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Canada losing JTF2 soldiers to mercenaries: NDP Print

 Nov. 21 2006 ETCTV.ca

Canada's defence minister dodged a question about members of Joint Task Force 2, the nation's special forces, quitting to serve as mercenaries in places like Iraq.

"The mission in Afghanistan is on the right track. We also have no problems recruiting people for our special forces, contrary to what the member is alleging," said Gordon O'Connor in Parliament's question period on Tuesday.

NDP Leader Jack Layton asked about both JTF2 and that more and more reservists were being called up to backfill for the inadequate preparations that were made accommodate "our obligations in Afghanistan."

"When we took over, the armed forces had been dramatically reduced," O'Connor said.

"The training system was in great difficulty. What we're doing now is being innovative. We're using community colleges, we're using training institutions, we're using retired military to help train in the skills of the military."

All people trained by alternate methods must be fully qualified before being deployed, he said.

Layton said this shows Canada was unprepared for the Afghanistan mission.

"And that's why our commanders advised the Liberals, when they were contemplating this idea in the first place, our generals told us that they wanted nothing to do with this mission at the time," he said.

Now this government is scrambling to salvage the mission while experts say the battle for the hearts and minds of Afghans is being lost, Layton said.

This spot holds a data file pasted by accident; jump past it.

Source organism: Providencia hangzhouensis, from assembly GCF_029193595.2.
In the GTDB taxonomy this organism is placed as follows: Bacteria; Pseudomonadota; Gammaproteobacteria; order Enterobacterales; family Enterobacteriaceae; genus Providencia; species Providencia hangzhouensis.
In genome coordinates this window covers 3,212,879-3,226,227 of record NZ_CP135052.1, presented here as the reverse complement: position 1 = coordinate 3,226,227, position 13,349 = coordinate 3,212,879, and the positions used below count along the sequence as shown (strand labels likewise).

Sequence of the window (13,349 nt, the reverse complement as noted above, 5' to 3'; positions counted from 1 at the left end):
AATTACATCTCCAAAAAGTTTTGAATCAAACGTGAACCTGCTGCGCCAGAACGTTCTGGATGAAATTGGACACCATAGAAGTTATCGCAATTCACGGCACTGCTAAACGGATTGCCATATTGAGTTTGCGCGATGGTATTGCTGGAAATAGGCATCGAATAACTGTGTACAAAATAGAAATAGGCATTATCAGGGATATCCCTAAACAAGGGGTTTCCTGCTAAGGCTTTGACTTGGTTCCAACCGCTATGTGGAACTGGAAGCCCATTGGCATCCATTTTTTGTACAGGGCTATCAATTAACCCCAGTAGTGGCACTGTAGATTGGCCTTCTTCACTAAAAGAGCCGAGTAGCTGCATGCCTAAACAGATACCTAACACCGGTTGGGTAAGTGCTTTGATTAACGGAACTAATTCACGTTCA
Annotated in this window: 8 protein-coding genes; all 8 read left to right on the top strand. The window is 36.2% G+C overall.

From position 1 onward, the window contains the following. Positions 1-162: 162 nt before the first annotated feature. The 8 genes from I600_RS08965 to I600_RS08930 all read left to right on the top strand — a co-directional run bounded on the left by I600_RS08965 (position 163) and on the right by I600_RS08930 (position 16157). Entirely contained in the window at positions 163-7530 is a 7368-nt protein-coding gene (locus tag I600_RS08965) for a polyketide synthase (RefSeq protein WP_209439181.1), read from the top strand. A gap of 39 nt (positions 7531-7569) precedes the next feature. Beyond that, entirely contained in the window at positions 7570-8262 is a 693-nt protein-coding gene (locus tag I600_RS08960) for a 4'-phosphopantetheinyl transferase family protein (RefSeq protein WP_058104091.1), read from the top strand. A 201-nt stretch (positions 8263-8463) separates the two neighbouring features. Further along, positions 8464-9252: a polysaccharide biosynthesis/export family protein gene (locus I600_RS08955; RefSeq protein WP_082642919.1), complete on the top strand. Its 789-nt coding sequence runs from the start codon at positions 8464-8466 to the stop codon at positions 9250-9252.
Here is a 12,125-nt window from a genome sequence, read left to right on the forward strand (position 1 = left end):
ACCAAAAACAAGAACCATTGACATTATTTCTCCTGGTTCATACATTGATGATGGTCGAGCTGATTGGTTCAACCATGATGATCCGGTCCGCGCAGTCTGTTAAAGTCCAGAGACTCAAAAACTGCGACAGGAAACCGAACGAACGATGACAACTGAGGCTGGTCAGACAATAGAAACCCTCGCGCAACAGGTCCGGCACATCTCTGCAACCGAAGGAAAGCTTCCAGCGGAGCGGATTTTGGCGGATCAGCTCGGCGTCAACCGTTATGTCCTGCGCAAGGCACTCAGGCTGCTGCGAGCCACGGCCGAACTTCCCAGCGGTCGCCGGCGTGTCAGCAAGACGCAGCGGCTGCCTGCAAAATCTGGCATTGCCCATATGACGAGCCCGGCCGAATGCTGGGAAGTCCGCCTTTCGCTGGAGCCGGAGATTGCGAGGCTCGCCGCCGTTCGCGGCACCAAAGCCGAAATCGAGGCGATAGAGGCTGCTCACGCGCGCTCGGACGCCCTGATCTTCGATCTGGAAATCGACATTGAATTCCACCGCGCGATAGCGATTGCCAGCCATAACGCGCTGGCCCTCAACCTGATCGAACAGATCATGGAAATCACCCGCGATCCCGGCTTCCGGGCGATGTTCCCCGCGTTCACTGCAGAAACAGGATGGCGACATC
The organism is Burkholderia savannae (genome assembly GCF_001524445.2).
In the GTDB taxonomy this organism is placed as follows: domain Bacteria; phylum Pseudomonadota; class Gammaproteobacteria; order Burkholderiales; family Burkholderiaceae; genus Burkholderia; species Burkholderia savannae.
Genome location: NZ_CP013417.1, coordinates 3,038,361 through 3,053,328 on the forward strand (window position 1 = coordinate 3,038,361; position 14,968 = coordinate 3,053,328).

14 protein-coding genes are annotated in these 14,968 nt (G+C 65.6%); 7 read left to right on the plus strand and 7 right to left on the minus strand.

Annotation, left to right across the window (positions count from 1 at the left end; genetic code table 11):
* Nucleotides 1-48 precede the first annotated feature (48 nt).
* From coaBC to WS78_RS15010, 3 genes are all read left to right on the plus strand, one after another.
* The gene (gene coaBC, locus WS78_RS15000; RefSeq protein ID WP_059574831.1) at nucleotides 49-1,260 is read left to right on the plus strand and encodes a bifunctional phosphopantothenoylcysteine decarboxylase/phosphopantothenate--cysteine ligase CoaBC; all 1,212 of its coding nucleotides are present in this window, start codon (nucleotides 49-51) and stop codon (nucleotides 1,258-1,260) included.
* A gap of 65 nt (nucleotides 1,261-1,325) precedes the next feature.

Prime Minister Stephen Harper told Layton that the military leadership are fully committed to the mission.

"What I wonder is when the NDP will realize it is on the wrong track ... in not backing our men and women in uniform?"

JTF2

The news about JTF2 came out of a Monday appearance before the Senate defence committee by Col. David Barr, head of Canadian Special Operations Forces Command.

The luring of JTF2 soldiers started in the immediate aftermath of 9/11, with private contractors offering the highly trained commandos up to $1,000 per day, he said.

Barr never gave details about how many soldiers had left since that time, but noted that JTF2 is a small unit, so the loss of even five would be significant.

The federal government endorsed a "significant allowance package" for JTF2 soldiers earlier this year, he said.

For soldiers with two years experience, the "special operations assaulter allowance can result in a $15,000 pay hike for those with less than two years experience to almost $40,000 for those with 14 years or more service.

"It's in recognition of hardship, risk, readiness, commitment and the tremendous investment we have put in them and the sacrifices they have accepted," Barr said.

There are no problems finding new recruits, but only 20 per cent pass the initial course. Those who do pass face another year of training before they are considered ready for deployment, he said.

CTV.ca contacted the Department of National Defence for further comment, but no one was made available. 

 
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